4. 4.0 4.1 Hanover Steinbach Historical Society (Manitoba), and John Dyck. Bergthal Gemeinde Buch: consisting of Bergthal Gemeinde Buch, 1843-1876 ... : Chortitzer Gemeinde Buch indexes for volumes started in 1878, 1887 and 1907 : passenger lists, 1874-1880 of Mennonite immigrants to Manitoba ... : the 1881 federal census data on residents in Manitoba Mennonite communities. (Steinbach, Manitoba: Hanover Steinbach Historical Society, c1993)
    page A1.

    Peter Sawtzki, born 4 Jul 1760, died 19 May 1843
    married 4 May 1801
    Magaretha Rempel, born 1780, died 28 Mar 1853 (25 Mar 1853)
    Children of this marriage:
    Johan Sawatzki, born 28 Jan 1804, ref. B8
    Kornelius Sawatzki, born 3 Jan 1806, ref. B10
    Magareta Sawatzki, born 2 Nov 1807, married Joh Klippenstein, ref. A26
    Peter Sawatzki, born 13 Mar 1811, ref. B1
    Fransz Sawatzki, born 19 Aug 1814, ref. B6
    Thomas Sawatzki, born 1 Dec 1816, ref. B5
    Jacob Sawatzki, born 18 Dec 1818, ref. B3
    Sara Sawatzki, born 23 May 1821, married Peter Hiebert, ref. B7

    "Ref." indicates a reference to a page in this or another church book.
    Dates prior to emigration to Canada are assumed to be given according to the Julian ("old world") calendar, which was 12 days behind the Gregorian (modern) calendar in the 1800's.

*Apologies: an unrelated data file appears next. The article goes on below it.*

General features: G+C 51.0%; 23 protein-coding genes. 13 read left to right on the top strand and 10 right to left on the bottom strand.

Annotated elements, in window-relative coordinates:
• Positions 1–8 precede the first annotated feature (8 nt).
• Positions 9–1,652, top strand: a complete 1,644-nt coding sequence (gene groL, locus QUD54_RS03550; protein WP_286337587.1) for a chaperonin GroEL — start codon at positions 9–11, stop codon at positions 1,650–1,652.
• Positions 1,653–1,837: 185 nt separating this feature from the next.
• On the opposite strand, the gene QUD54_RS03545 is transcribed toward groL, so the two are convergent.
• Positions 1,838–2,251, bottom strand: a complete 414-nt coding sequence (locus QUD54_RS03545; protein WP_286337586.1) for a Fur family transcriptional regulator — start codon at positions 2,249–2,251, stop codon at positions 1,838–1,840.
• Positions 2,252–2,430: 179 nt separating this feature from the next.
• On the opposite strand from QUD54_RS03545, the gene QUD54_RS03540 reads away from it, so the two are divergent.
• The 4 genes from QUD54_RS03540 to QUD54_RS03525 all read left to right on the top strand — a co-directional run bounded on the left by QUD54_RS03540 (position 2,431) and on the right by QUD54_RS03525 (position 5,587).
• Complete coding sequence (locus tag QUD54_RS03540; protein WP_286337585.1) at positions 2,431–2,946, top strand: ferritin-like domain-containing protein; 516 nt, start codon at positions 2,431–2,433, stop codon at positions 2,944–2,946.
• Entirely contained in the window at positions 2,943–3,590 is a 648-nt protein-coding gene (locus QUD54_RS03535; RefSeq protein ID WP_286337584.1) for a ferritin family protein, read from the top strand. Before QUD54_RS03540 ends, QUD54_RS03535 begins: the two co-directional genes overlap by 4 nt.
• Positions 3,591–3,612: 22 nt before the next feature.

The date 25 Mar 1853 is positioned to appear to be the death date of son Johan Sawatzki, but according to page B8, he died 5 Jun 1855. Therefore, it is possible to interpret 25 Mar 1853 as the date Magaretha died, and 28 Mar 1853 as the date she was buried.

  5. 1795 census, Schönwiese not settled, in Unruh, Benjamin Heinrich. Die niederländisch-niederdeutschen Hintergründe der mennonitischen Ostwanderungen: im 16., 18. und 19 Jahrhundert. (Karlsruhe-Rüppurr: B. H. Unruh, 1955)
    page 244.

    'Flämische Mennoniten, angekommen 1794, noch nicht angesiedelt, gehören jedoch zum Verwaltungsbezirk. ...
    Peter Sawatski 30 J, Frau Helena 27, So Peter 10, To Helena 6, Knecht Martin Jost 24.'